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Destination: America

Major Ed Forster shares another installment of “Others,” stories highlighting actual events that occurred during more than four decades of officership. by Major Ed Forster

Mrs. Fornichek got off the bus at the last stop. She had traveled more than 5,000 miles to the small town.

It had taken her three years to get clearance from government officials in Poland to make this trip. Her prayer was that this journey would relieve the burden she’d carried for more than 30 years.

Someone from the state hospital called me a week before her arrival. They asked if we could find a place for her to stay during her visit. The mayor, Jack Burns, who ran the bus station, called me at around 10 p.m. on the night Mrs. Fornichek arrived.

“She doesn’t speak any English,” the mayor said as I greeted her. “She only smiles.”

“She’s come to America to see her son,” I told Jack.

While the mayor and I conversed, Mrs. Fornichek continued to shake my hand. Her face was flushed with excitement. In her anxiety to communicate her feelings, she began to speak in Polish.

Jack and I extended our arms fully to the sides of our bodies, our heads shaking in confusion.  

“We don’t know,” Jack said, “We can’t understand.”

I reached for the hand Mrs. Fornicheck had finally released from mine and patted the back of it gently. Returning her smile, I said, “It’s okay.” Miraculously, she nodded in recognition of the word. 

“My mother-in-law speaks Polish,” Jack said. “I’ll call her.”

When she heard her native language being spoken on the phone, her face lit up like a candle, and she couldn’t get the words out fast enough. She was delighted to finally find someone who spoke her language. The two women were on the phone for several minutes, as we waited.

We learned through the phone conversation that she had an appointment at the state hospital to see her son. It had been more than 30 years since she had seen him. While still a teenager, he had been taken prisoner by the Germans in World War II. He was freed by the allied forces at end of the war and was sent to the United States.

Unfortunately, because of the abuse he’d suffered during imprisonment, he was mentally ill. His family couldn’t be found because of the disruption and confusion caused by the war. He had spent the last 30 years in state hospitals and institutions.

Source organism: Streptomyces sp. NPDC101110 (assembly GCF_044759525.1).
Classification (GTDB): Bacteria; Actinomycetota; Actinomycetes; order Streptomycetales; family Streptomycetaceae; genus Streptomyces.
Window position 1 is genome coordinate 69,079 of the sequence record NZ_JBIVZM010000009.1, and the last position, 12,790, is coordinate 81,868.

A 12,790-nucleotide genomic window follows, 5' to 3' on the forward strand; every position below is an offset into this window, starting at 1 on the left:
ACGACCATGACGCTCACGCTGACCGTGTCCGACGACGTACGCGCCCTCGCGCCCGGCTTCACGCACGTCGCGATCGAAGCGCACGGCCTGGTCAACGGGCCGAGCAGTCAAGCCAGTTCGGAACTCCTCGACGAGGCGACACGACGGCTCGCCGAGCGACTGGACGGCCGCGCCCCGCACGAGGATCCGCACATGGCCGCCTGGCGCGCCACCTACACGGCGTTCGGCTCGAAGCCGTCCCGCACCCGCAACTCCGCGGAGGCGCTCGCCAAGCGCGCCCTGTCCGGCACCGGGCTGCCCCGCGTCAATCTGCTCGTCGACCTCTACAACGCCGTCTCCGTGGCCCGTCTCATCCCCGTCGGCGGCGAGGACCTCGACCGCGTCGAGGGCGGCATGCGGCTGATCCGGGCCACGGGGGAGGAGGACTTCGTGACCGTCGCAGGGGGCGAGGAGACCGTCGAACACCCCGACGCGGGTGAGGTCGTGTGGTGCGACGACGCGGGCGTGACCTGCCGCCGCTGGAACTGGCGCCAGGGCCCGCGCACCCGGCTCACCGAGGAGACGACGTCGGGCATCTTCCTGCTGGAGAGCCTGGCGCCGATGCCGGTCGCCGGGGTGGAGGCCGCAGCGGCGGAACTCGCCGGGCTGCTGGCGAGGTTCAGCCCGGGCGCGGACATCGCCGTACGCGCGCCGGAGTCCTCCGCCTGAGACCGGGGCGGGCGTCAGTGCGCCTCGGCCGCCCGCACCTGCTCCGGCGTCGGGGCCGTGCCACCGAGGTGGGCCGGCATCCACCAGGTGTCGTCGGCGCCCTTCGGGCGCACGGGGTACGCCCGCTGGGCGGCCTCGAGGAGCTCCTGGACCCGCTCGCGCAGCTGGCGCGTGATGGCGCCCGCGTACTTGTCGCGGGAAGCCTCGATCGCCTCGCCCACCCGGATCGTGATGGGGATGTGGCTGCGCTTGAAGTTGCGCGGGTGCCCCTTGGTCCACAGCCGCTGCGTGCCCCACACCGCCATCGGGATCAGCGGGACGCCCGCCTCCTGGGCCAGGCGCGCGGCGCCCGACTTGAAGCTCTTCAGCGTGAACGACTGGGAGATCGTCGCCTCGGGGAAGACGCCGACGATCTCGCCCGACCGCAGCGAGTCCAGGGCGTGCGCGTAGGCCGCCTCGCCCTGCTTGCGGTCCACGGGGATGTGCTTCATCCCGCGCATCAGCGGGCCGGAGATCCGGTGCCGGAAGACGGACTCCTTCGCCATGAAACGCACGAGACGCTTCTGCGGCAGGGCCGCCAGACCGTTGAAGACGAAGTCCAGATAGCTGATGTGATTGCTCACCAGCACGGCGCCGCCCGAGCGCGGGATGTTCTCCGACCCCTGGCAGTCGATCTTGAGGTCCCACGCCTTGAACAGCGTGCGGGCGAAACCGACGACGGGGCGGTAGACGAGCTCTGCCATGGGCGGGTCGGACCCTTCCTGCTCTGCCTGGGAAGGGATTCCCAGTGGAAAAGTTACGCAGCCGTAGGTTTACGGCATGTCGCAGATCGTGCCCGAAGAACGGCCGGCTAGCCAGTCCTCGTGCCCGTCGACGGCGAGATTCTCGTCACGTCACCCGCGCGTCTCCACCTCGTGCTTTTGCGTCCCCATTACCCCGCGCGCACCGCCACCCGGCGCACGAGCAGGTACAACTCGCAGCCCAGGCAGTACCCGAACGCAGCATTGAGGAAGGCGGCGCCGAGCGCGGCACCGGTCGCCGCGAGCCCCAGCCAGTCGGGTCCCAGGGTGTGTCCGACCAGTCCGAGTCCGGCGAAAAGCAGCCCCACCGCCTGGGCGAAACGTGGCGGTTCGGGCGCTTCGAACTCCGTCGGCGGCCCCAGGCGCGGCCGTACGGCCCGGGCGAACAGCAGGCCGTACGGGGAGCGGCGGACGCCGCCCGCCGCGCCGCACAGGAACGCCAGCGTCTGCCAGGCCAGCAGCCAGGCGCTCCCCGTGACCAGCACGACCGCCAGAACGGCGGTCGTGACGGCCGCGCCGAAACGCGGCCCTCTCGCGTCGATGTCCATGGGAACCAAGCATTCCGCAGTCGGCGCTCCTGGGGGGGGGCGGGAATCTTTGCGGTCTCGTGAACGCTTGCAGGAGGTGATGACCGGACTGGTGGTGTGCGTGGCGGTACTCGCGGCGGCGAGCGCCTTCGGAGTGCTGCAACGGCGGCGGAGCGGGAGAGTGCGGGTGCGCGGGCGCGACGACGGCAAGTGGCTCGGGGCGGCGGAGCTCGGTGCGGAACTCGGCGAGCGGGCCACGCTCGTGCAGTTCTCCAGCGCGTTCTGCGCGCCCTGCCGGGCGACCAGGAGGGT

Mrs. Fornichek knew nothing of her son’s whereabouts until a letter reached her three years prior. It was from a doctor who strongly recommended she come to see her son in the hope that it would relieve some of his mental anguish.

Although it was late when he arrived, my wife and our toddler daughter, Heather, welcomed her into our home. We had tea and cookies before settling down for the night.

Our family awoke early the next morning, but not as early as Mrs. Fornichek. She was up and dressed by 6 a.m. We discovered her sitting on our couch, right next to the front door, ready to leave. She was too nervous to eat breakfast, so she spent the next two hours interacting with our daughter. They got along together in a wondrous way. Language was no barrier. Heather didn’t have to talk, but whatever she said delighted our guest. Heather shared with Mrs. Fornichek in the universal language of love.

Mrs. Fornichek and I held hands as we drove to the state hospital. I could sense a small portion of her overwhelming excitement at the prospect of seeing her son.

The expression on her face and the lasting embrace she and her son shared is an indelible memory.

A hospital official called me that afternoon to tell me to come and pick her up. He strongly suggested he hadn’t been pleased with her visit, and he called it “ill-advised.”

Confused, I asked, “When will she be able to see her son again?”

His voice was distant and officious, 

“Today’s Saturday,” he said, “She won’t be able to see him again until Monday after we’ve had a full staff review.” 

If she suspected anything was wrong, she didn’t show it. Her face was radiant with joy. All the way home, she kept putting her hands together in the motion of prayer. She wanted me to know how thankful she was to God for her reunion with her son.

The next day, my wife decided Mrs. Fornichek might like to attend a Catholic mass to thank God in a familiar worship setting. Wearing full Salvation Army uniform, my wife and Mrs. Fornichek sat in the grand cathedral in what was the seat of the diocese. They couldn’t speak each other’s language, but they understood each other’s spirit. 

On Monday, when we returned to the hospital to meet with her son’s doctor, her joy was turned to sadness. It was determined that her son was too ill to return with her to Poland, and the doctors advised against her visiting again.

This grieving mother wept, then cried aloud during the trip back to our house. She continued to cry in her room for most of the day. In the evening, she came into our kitchen with a red, tear-stained face and pointed to our telephone. She wanted to talk with the Polish-speaking lady again.

Following their conversation, the interpreter said, “Mrs. Fornichek is ready to go home now. She has known bitterness, then sweet reunion and now sadness. The Lord has given her peace about her son. She thanks you for the Christian love you have shown. She will go back to Poland to live out her days knowing her son is alive. She will see him again in Heaven.”

We went to the bus station the next day to say good-bye. Our family had been deeply touched by the hardship, and the faith, of another family very different from ours, yet so much alike.